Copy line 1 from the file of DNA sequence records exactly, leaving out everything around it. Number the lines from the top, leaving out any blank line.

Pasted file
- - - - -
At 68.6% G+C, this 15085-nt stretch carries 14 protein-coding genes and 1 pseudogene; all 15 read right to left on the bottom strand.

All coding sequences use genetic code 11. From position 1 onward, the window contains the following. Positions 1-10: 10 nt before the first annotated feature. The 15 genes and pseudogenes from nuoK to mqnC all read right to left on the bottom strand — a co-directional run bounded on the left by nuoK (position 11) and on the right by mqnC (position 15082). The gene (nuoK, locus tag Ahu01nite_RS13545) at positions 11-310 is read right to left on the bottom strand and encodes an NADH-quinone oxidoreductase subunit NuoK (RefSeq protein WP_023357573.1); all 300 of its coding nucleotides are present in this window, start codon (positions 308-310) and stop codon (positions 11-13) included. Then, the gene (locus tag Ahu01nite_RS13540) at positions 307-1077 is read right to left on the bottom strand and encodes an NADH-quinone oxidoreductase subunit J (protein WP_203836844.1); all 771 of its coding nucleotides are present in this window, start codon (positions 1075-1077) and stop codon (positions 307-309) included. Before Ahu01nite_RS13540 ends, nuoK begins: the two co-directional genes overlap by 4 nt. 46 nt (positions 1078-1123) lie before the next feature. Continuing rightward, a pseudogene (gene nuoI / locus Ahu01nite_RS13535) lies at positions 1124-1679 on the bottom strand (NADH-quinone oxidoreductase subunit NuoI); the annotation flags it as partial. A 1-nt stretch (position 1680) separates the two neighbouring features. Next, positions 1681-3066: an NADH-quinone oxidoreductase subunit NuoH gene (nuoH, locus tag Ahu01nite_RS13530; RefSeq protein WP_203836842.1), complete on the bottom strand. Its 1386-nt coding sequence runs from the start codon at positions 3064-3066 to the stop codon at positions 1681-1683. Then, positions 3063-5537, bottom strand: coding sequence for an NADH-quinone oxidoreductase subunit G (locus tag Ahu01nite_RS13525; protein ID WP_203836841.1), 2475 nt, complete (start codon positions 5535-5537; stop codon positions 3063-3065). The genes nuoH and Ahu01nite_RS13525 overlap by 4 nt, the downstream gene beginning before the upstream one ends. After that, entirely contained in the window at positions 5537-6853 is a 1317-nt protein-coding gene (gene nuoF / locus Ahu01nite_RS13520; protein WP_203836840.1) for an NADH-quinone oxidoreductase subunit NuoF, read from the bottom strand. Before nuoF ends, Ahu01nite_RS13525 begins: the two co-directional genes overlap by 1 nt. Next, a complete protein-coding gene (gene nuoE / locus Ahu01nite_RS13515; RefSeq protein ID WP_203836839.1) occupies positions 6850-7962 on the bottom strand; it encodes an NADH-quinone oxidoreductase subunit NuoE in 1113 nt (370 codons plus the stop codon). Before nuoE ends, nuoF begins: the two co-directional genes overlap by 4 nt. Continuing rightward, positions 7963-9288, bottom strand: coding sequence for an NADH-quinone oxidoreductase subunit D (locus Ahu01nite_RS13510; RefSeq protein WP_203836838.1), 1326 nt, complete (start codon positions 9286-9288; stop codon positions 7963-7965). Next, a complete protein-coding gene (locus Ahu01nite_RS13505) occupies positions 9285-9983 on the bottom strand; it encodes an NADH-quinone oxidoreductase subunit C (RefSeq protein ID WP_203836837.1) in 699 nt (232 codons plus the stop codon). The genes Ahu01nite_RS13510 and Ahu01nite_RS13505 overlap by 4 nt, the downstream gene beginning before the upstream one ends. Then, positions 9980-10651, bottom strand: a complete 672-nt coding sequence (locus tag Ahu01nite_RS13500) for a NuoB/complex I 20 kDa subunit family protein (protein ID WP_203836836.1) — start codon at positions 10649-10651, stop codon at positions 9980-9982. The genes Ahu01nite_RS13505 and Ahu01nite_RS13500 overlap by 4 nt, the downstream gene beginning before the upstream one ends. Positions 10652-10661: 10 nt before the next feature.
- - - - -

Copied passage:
At 68.6% G+C, this 15085-nt stretch carries 14 protein-coding genes and 1 pseudogene; all 15 read right to left on the bottom strand.